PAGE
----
Here’s a thought experiment. Suppose, as has recently been suggested, the UK parliament ruled that the Crown Dependencies’ anti-money laundering regime should include an open publicly-accessible register of ownership in respect of all the trusts and companies they administer. And suppose, as has also been asserted, that by legislating to achieve this without the Dependencies’ consent the constitutional arrangements between them and the UK would be flagrantly flouted.
Those on both sides who understand these matters say the Dependencies would be right to resist both moves. Noisy argument and expensive legal proceedings would follow to try to settle matters. But when you consider the raw power relationship between the two sides, what might the end-result be? A referendum-backed declaration of independence by each of the smaller territories? Their ultimate incorporation into something more than the ‘British islands’?
Now put the boot on the other foot. Think about Guernsey and its current awkward relationships with Alderney and Sark. The legal and constitutional position is different, of course, but the standing of the two smaller islands in relation to Guernsey echoes Guernsey’s in relation to the UK – they are dependencies. Worse, neither of the two is operating on a sustainable basis, and the problems they each face are making the solutions more difficult while they are left untackled.
What should be done? From those who know the intricacies of the islands’ relationships, the answer one hears is: “Think hard about formalising the realpolitik of the current arrangements”. In other words, if push comes to shove, Guernsey should force its will on its sister islands.
This sounds contrary to Guernsey’s case against the UK, but popular opinion seems to support it. All too often – most recently in the controversy over spending £12m to rehabilitate Alderney’s runway – outspoken people on the “big island” suggest that Alderney should be “cut adrift.” It is no different with Sark: one deputy says privately that he really doesn’t care about what happens there, as it doesn’t affect him personally.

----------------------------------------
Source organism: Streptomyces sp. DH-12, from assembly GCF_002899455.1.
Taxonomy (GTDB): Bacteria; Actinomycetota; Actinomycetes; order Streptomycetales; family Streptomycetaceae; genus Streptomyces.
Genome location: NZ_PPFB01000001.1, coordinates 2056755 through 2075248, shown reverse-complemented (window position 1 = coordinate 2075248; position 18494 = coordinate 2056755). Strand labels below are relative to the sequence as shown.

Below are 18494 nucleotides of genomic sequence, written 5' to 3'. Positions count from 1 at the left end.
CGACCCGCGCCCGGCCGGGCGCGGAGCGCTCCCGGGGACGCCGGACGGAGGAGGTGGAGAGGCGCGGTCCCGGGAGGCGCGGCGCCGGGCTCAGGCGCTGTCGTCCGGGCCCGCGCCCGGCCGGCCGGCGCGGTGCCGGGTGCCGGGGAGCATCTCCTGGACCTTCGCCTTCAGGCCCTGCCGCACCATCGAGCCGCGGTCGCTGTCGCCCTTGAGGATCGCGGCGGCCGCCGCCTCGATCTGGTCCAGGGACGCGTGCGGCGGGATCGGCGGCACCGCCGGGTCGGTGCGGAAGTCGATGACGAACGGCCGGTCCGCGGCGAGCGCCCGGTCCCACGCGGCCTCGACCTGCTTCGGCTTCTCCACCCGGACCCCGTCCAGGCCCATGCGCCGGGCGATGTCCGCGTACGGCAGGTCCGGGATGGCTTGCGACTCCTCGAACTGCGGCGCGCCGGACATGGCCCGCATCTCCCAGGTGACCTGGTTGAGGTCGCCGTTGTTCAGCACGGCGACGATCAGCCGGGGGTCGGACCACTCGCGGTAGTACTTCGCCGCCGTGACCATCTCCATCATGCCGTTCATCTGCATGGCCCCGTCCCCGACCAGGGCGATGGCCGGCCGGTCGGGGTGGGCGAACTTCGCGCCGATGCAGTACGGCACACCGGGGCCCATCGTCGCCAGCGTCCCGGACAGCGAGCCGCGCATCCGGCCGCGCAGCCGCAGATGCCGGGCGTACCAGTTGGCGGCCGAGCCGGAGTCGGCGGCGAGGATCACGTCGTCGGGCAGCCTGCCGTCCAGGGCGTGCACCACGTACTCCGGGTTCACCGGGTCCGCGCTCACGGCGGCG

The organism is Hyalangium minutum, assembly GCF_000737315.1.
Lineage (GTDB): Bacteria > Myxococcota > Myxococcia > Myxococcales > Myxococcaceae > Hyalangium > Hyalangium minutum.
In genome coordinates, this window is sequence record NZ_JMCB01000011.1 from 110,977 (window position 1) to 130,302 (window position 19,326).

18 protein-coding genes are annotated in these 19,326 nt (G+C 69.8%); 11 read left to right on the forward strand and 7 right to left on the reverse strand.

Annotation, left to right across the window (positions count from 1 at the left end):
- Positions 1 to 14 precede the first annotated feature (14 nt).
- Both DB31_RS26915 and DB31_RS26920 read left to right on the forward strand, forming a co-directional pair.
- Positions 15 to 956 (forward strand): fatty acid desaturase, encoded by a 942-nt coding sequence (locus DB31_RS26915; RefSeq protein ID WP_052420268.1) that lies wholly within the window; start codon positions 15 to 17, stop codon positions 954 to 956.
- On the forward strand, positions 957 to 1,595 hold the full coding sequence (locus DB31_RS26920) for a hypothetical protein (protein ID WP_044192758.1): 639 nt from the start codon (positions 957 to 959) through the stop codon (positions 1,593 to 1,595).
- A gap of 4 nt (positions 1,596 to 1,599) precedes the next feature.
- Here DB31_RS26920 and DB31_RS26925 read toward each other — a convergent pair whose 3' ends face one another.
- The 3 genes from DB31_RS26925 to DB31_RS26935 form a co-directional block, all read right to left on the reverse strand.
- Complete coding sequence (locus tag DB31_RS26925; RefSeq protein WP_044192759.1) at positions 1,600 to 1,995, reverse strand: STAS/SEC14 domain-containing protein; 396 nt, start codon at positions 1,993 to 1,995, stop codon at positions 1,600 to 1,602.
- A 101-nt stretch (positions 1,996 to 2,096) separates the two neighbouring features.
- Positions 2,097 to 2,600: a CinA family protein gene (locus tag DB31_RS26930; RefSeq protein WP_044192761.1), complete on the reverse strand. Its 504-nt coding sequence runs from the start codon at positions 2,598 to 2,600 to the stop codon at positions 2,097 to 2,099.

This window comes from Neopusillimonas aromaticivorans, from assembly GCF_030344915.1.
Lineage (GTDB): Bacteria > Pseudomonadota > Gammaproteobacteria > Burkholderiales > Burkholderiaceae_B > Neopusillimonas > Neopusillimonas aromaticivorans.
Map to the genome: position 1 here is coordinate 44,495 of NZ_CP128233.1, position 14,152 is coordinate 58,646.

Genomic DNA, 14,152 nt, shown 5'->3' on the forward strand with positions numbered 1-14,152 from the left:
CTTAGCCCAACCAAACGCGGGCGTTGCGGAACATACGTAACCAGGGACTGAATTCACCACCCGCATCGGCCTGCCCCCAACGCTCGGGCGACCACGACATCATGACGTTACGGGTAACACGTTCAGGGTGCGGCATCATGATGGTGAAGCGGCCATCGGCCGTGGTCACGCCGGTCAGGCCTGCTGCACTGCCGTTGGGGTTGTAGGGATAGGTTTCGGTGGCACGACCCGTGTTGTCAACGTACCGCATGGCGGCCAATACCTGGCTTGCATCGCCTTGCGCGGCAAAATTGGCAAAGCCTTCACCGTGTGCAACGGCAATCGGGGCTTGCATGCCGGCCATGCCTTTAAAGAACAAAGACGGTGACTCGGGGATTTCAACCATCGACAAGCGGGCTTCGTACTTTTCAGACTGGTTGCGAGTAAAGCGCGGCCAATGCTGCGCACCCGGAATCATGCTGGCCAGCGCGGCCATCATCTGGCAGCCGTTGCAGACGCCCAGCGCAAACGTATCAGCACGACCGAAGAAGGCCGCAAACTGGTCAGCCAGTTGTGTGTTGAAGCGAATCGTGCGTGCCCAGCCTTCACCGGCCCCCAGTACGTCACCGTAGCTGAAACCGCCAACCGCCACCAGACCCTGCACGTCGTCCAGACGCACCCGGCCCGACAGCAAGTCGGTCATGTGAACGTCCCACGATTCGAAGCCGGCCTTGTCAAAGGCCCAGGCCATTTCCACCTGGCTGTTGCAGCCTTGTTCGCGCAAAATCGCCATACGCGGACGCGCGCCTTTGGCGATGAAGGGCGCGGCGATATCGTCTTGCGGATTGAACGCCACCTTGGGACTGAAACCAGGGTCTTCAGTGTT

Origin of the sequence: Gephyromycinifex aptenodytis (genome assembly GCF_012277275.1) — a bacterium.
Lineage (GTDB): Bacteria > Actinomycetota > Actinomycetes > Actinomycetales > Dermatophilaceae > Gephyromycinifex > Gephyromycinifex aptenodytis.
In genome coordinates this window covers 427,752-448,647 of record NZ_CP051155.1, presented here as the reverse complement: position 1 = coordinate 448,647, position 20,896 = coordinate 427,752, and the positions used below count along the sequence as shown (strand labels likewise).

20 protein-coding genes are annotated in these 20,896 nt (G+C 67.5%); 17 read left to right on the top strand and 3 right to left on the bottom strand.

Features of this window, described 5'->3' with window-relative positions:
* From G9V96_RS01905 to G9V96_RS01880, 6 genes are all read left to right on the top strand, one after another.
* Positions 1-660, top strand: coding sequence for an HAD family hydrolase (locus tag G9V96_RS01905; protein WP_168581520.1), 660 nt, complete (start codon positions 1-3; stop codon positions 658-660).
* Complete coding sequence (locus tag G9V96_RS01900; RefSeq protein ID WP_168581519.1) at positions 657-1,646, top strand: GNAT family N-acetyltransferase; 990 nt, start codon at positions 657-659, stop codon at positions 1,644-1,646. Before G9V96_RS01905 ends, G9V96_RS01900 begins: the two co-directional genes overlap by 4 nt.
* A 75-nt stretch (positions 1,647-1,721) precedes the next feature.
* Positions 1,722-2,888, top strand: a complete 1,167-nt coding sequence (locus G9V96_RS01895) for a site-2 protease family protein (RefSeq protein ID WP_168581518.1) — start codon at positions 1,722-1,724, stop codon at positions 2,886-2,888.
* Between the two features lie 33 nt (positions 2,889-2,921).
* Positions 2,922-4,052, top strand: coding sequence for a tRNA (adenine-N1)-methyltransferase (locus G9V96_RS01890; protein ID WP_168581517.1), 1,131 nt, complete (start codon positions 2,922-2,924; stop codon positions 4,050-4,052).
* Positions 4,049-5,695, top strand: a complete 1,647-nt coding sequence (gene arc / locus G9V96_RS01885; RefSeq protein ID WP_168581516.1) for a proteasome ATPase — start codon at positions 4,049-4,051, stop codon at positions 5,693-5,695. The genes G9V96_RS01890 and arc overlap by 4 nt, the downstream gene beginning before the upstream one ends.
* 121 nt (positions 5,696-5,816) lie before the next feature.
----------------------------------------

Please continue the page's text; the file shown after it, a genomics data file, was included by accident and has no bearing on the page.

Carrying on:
Reading this, and recognising the paradox, you might ask what on earth has happened in Alderney and Sark to make such questions so relevant.
First, one should note that the differences between Alderney and Sark are rather greater than the similarities, which extend chiefly to the fact that they have small populations (Alderney 2,000, Sark 500), they have their own elected assemblies and they are ineluctably part of the Bailiwick.
Second, some background. Alderney became a prison camp and was virtually destroyed by the end of Germany’s occupation in WW2, its local population having previously been evacuated. Post-War reconstruction began quickly, and future government arrangements were agreed in 1948. The island became part of a fiscal union with Guernsey and, despite gaining its own assembly, acquired two representatives who sit directly in the Guernsey States assembly. Guernsey took responsibility for a number of key services, for the airfield and under a separate arrangement the harbour breakwater.
Each of these responsibilities is burdensome. When set against the long-term deterioration in Alderney’s economy, they become more so. In recent years efforts to modernise the local hospitality sector have stumbled, an electronic gaming sector has emerged in fits and starts, and the accounting firm PwC has successfully set up part of its Bailiwick business there. But it has struggled to attract inward migrants, and as its finances have worsened it has clashed with Guernsey, culminating most recently in the express desire of Guernsey to re-negotiate the 1948 agreement.
Sark’s experience of German occupation during WW2 is said to have been more benign than Alderney’s. No evacuation occurred, and normal life eventually resumed – except “normal” in Sark appeared to mean anything but adapting to modern times. It was the arrival 50 years later of the billionaire Barclay brothers on the adjacent island of Brecqhou that confirmed the diminution already under way in the once-feudal powers of the Seigneur and the owners of the island’s 40 land “tenements.”
It is easy to gloss over the complications posed by the Barclays’ ultimately-thwarted desire to run Brecqhou as their own and their ongoing campaign to modernise Sark. Suffice to say, after strenuous lobbying and court actions plus dogged resistance from the established order, Sark’s assembly, called “Chief Pleas,” did become democratically elected.